Thought it was about time I posted a catch up on what I am actually doing!
The focus of my DPhil is now the learning journeys of the various participants involved in the support and care of children and young people on the autistic spectrum. There are many different people involved from parents and carers to support staff in schools and residential establishments to education, health and social service professionals – and probably a few others as well. Although there is a notion of partnership in the provision of care and support, this partnership can be uneven because of the different levels and types of expertise different partners bring to the table, the way this expertise is or is not valued by other partners and the relative power of the different partners in providing access to resources.
I am planning to focus specifically on learning – which in practice means how people develop knowledge and expertise about autistic spectrum conditions/disorders (the terminology is currently in flux).
I have written an outline of what I hope to cover in my study and am in the process of re-drafting and getting this into a format appropriate for applying for the appropriate ethical clearances.
Another strand I am working on at the moment is trying to clarify what I understand by learning and which learning theories and ideas inform my understanding. This exploration has taken me through formal and informal learning, situated learning, communities of practice and currently metaphors of learning, as well as along a number of interesting side turnings. I have read lots of interesting stuff and am slowly learning to sift out the things that have less relevance to my proposed study, however interesting they may be. Other posts in this blog summarise some of those explorations.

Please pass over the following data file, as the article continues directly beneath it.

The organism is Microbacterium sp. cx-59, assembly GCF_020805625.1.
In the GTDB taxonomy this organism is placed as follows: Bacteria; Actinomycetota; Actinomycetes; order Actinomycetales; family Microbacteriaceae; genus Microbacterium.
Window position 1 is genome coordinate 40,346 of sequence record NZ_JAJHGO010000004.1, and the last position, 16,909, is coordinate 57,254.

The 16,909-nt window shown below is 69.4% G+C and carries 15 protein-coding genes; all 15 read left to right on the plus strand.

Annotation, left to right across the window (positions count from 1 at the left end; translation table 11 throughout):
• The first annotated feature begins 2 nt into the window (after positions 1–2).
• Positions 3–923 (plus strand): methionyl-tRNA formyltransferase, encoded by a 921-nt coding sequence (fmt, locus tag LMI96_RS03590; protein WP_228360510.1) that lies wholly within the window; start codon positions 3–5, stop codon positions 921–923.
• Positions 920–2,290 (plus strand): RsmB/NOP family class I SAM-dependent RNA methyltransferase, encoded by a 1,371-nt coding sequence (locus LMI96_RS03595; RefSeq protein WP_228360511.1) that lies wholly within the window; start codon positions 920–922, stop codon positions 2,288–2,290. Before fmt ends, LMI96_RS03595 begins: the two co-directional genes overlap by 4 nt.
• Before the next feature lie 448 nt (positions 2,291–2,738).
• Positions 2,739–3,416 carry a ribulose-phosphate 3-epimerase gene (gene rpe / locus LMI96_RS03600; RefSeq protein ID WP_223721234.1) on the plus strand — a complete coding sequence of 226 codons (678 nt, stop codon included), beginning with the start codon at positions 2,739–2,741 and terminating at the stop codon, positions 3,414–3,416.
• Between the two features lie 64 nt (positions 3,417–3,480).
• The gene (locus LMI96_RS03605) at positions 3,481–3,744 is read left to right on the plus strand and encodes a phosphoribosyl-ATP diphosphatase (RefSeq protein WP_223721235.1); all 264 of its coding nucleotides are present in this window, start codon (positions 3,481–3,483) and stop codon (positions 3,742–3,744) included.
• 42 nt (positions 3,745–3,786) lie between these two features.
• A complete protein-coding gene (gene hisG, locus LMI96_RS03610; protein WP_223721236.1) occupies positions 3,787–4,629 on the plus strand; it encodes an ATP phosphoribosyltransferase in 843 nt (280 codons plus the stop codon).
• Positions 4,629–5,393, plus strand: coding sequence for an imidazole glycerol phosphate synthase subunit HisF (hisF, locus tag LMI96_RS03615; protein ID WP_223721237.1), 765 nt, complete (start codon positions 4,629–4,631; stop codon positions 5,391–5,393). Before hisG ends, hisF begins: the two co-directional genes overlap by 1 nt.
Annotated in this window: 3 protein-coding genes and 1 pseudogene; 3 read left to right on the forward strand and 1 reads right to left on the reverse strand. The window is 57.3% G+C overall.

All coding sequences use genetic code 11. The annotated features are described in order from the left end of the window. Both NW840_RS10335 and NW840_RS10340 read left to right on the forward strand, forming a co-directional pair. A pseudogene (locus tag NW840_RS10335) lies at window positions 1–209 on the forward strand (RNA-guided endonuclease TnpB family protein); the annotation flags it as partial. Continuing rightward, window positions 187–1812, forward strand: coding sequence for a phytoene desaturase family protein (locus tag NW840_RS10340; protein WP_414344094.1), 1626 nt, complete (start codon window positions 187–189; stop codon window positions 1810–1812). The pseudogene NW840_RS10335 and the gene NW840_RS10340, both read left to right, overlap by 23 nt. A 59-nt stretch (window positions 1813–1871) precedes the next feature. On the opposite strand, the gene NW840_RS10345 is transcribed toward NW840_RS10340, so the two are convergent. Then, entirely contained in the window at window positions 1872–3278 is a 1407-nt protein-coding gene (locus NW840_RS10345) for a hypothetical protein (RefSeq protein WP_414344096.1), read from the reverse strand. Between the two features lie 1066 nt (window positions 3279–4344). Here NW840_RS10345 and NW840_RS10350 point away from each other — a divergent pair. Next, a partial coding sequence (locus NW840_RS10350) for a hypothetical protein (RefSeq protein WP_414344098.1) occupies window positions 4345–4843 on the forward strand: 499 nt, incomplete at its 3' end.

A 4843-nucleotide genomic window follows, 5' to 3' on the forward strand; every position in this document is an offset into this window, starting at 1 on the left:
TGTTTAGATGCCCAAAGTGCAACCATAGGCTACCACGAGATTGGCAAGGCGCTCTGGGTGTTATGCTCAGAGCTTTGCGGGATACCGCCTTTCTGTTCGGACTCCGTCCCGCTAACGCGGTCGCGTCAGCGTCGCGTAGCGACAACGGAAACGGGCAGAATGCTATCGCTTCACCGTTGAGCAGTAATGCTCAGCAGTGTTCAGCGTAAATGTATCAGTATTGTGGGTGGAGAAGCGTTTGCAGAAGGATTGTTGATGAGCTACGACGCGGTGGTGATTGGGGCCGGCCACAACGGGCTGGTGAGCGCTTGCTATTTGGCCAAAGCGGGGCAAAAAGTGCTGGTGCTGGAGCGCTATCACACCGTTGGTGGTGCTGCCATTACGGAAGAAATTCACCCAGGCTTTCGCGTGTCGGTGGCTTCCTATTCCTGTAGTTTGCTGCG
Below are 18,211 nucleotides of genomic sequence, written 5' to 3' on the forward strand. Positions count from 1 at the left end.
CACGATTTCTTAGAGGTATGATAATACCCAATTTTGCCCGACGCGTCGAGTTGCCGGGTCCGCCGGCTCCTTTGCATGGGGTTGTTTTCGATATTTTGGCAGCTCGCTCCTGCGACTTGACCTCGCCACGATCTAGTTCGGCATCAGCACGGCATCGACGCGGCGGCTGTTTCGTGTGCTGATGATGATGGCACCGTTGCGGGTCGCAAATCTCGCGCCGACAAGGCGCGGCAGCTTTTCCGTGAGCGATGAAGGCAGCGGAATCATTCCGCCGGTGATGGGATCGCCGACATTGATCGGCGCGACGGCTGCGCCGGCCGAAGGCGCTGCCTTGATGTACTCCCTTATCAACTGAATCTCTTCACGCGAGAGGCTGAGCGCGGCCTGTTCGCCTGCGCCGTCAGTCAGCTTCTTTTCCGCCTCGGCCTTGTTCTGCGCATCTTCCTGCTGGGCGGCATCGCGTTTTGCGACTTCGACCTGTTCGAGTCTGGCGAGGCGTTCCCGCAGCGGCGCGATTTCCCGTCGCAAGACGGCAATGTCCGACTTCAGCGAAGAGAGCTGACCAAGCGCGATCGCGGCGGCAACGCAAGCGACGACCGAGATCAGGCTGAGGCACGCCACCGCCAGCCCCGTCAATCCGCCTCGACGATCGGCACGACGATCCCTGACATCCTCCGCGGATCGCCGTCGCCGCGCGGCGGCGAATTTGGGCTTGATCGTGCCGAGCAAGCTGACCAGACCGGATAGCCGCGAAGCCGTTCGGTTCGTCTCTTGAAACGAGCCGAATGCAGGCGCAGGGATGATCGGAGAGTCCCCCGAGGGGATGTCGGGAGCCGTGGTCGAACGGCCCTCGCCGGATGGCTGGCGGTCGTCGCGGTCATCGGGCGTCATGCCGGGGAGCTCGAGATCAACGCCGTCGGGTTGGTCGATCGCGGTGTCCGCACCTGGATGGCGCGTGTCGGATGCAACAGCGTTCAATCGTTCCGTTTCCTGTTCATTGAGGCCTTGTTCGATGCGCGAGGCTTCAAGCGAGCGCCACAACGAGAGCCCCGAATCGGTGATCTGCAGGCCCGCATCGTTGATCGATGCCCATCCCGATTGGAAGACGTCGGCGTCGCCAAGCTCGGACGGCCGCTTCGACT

The other area I am beginning to explore is that of how disability is seen by society and the effect of disability on a family. This is not a major focus for me, but there is a fair bit of evidence showing that families with a disabled member are disadvantaged in lots of different ways and there is other evidence pointing to people with disabilities forming an underclass. If it can be shown that parents caring for children and young people on the spectrum have a great deal of knowledge and expertise in a number of different areas, this might challenge the power structure and also empower parents.
At the moment it feels as though there are a lot of different threads in something of a disarray and my task is to try to identify them and put them in some sort of order so that I can progress. A bit like sorting out lace bobbins and threads after the cat has knocked the lace pillow on the floor yet again. I’ll be more than happy if I can get these threads organised and begin to make something of them.